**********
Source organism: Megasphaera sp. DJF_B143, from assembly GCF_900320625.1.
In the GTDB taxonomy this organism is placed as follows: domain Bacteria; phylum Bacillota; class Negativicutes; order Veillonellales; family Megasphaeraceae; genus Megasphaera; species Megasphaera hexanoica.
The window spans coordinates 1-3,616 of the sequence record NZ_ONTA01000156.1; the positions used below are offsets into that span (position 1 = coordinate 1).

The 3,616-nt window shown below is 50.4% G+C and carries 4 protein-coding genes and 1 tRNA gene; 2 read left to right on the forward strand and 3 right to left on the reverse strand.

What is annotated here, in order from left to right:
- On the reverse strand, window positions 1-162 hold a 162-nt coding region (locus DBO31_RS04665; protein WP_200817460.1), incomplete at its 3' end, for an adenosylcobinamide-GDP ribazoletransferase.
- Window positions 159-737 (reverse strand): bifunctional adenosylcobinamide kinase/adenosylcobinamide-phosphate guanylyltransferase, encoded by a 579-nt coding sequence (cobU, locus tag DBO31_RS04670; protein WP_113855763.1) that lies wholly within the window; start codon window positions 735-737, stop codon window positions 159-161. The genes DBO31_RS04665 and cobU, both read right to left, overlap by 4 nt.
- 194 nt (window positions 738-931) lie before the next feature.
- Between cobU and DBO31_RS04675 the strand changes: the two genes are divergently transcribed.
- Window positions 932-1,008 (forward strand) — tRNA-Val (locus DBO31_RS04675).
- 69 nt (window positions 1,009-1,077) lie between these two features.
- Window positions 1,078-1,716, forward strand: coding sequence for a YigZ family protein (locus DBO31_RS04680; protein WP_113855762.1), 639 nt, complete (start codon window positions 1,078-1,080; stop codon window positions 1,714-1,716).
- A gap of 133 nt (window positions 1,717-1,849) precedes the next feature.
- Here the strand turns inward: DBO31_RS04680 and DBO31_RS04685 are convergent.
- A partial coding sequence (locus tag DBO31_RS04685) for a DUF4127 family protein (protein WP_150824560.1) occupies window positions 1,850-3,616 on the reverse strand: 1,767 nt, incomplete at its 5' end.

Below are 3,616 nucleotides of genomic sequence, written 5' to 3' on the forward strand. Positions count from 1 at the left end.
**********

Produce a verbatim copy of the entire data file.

Source organism: Megasphaera sp. DJF_B143, from assembly GCF_900320625.1.
In the GTDB taxonomy this organism is placed as follows: domain Bacteria; phylum Bacillota; class Negativicutes; order Veillonellales; family Megasphaeraceae; genus Megasphaera; species Megasphaera hexanoica.
The window spans coordinates 1-3,616 of the sequence record NZ_ONTA01000156.1; the positions used below are offsets into that span (position 1 = coordinate 1).

The 3,616-nt window shown below is 50.4% G+C and carries 4 protein-coding genes and 1 tRNA gene; 2 read left to right on the forward strand and 3 right to left on the reverse strand.

What is annotated here, in order from left to right:
- On the reverse strand, window positions 1-162 hold a 162-nt coding region (locus DBO31_RS04665; protein WP_200817460.1), incomplete at its 3' end, for an adenosylcobinamide-GDP ribazoletransferase.
- Window positions 159-737 (reverse strand): bifunctional adenosylcobinamide kinase/adenosylcobinamide-phosphate guanylyltransferase, encoded by a 579-nt coding sequence (cobU, locus tag DBO31_RS04670; protein WP_113855763.1) that lies wholly within the window; start codon window positions 735-737, stop codon window positions 159-161. The genes DBO31_RS04665 and cobU, both read right to left, overlap by 4 nt.
- 194 nt (window positions 738-931) lie before the next feature.
- Between cobU and DBO31_RS04675 the strand changes: the two genes are divergently transcribed.
- Window positions 932-1,008 (forward strand) — tRNA-Val (locus DBO31_RS04675).
- 69 nt (window positions 1,009-1,077) lie between these two features.
- Window positions 1,078-1,716, forward strand: coding sequence for a YigZ family protein (locus DBO31_RS04680; protein WP_113855762.1), 639 nt, complete (start codon window positions 1,078-1,080; stop codon window positions 1,714-1,716).
- A gap of 133 nt (window positions 1,717-1,849) precedes the next feature.
- Here the strand turns inward: DBO31_RS04680 and DBO31_RS04685 are convergent.
- A partial coding sequence (locus tag DBO31_RS04685) for a DUF4127 family protein (protein WP_150824560.1) occupies window positions 1,850-3,616 on the reverse strand: 1,767 nt, incomplete at its 5' end.

Below are 3,616 nucleotides of genomic sequence, written 5' to 3' on the forward strand. Positions count from 1 at the left end.